By Sotiris Nikas
Greece is very close to a new bond issue, as sources say the government is examining a plan providing for the immediate auction of three-year debt to make the most of the very favorable conditions in the market at the moment thanks to the low interest rates and the positive climate among investors regarding the course of the Greek economy.
The Finance Ministry’s first objective is to convince Monday’s Eurogroup to approve the disbursement of the 1-billion-euro sub-tranche as a result of Greece’s full implementation of the six required prior actions. If that happens, then it is certain the ministry will immediately move ahead with the bond issue. Some sources are even saying that if everything goes according to plan, the issue will take place by July 10.
That date has not been plucked out of thin air, as on July 9 the representatives of the country’s creditors are scheduled to start their inspection. This may not be considered one of the toughest Greece has undergone and it is set to be quickly wrapped up by July 17, but there is always the risk of negative news arising during the inspection that could create problems with the new issue.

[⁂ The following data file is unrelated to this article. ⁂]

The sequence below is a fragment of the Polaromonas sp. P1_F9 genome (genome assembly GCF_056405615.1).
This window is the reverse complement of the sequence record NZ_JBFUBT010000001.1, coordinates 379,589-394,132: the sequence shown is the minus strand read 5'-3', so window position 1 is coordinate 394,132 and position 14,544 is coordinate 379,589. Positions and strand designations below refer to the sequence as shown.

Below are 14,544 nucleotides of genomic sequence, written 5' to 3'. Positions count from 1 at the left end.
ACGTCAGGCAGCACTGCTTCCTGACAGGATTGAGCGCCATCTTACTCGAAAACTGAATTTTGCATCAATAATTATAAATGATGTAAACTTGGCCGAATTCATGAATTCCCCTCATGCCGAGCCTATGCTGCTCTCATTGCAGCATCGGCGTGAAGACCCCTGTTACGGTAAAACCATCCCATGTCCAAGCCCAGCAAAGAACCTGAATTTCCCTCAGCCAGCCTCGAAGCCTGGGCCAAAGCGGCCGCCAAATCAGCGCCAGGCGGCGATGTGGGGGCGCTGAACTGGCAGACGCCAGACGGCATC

The state will attempt to draw between 2.5 and 3 billion euros, which would provide a cash reserve cushion ahead of August’s hefty obligations that amount to 6.7 billion euros. Market professionals who are closely following developments say that the responsible officials at the ministry have been in close contact over the last couple of days with the international firms that will run the issue.
According to sources there will be six book runners, with the main candidates being Bank of America-Merrill Lynch, Deutsche Bank, Goldman Sachs, Citi, JPMorgan, Morgan Stanley, Nomura, HSBC, UBS and BNP Paribas.
Taking into account the low interest rates in the market today, analysts say Greece could secure a rate around 3 percent or even less for a three-year bond issue. After all the yield of the five-year debt issued in April is currently at its lowest point (4.11 percent), from 4.95 percent upon sale.